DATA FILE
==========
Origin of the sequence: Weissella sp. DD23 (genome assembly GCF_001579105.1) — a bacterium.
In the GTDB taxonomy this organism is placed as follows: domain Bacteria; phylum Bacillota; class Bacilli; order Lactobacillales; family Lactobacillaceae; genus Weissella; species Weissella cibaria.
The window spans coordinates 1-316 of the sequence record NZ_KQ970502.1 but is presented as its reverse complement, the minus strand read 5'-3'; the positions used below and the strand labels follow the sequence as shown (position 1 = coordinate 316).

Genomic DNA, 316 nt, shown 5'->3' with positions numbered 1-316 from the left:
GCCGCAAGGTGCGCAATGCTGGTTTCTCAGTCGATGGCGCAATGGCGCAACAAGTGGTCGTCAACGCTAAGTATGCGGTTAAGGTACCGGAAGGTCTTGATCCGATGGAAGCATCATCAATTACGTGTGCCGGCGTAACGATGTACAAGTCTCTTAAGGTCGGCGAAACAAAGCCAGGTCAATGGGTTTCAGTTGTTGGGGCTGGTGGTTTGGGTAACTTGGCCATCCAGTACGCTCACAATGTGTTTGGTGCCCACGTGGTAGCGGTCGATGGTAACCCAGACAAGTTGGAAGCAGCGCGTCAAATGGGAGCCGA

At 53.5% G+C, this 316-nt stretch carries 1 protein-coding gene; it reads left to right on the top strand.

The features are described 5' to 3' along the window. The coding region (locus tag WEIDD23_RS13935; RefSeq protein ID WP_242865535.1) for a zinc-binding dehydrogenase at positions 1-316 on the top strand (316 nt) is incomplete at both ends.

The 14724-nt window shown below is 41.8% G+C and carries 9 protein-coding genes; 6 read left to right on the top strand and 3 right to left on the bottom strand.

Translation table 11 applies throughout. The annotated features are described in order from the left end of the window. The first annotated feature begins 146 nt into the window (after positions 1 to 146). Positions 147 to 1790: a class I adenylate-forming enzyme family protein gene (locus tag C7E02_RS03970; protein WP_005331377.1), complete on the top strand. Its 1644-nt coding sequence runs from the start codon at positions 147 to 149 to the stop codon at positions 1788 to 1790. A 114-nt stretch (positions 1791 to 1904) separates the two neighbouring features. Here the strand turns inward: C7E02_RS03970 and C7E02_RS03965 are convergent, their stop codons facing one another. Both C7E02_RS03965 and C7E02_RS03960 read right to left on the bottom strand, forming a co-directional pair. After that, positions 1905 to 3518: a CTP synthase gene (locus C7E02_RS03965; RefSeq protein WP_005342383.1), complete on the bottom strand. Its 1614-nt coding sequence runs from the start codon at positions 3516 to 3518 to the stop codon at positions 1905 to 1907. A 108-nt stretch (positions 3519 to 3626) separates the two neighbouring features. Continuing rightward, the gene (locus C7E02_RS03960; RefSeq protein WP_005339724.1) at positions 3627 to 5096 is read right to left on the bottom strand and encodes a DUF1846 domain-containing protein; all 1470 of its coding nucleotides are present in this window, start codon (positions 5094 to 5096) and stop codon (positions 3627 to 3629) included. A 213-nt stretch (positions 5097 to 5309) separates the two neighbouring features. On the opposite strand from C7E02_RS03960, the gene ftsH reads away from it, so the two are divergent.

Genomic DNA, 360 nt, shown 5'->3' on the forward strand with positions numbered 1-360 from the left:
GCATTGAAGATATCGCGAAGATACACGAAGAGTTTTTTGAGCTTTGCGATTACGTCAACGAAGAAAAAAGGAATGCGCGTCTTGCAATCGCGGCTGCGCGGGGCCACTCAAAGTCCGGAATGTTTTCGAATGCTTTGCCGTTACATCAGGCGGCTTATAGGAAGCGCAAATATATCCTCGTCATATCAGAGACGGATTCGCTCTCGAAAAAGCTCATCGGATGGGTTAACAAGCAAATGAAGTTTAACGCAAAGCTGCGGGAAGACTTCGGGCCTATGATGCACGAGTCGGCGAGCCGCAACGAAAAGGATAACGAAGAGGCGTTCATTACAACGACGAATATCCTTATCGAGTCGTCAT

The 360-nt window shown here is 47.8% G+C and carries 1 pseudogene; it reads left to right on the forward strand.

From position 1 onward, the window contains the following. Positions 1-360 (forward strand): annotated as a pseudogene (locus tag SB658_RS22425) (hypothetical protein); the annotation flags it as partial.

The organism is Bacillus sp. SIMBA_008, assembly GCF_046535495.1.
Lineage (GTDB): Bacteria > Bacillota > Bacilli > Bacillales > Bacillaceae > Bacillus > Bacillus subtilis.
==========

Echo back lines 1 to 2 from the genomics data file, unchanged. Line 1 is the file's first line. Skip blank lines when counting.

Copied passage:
Origin of the sequence: Weissella sp. DD23 (genome assembly GCF_001579105.1) — a bacterium.
In the GTDB taxonomy this organism is placed as follows: domain Bacteria; phylum Bacillota; class Bacilli; order Lactobacillales; family Lactobacillaceae; genus Weissella; species Weissella cibaria.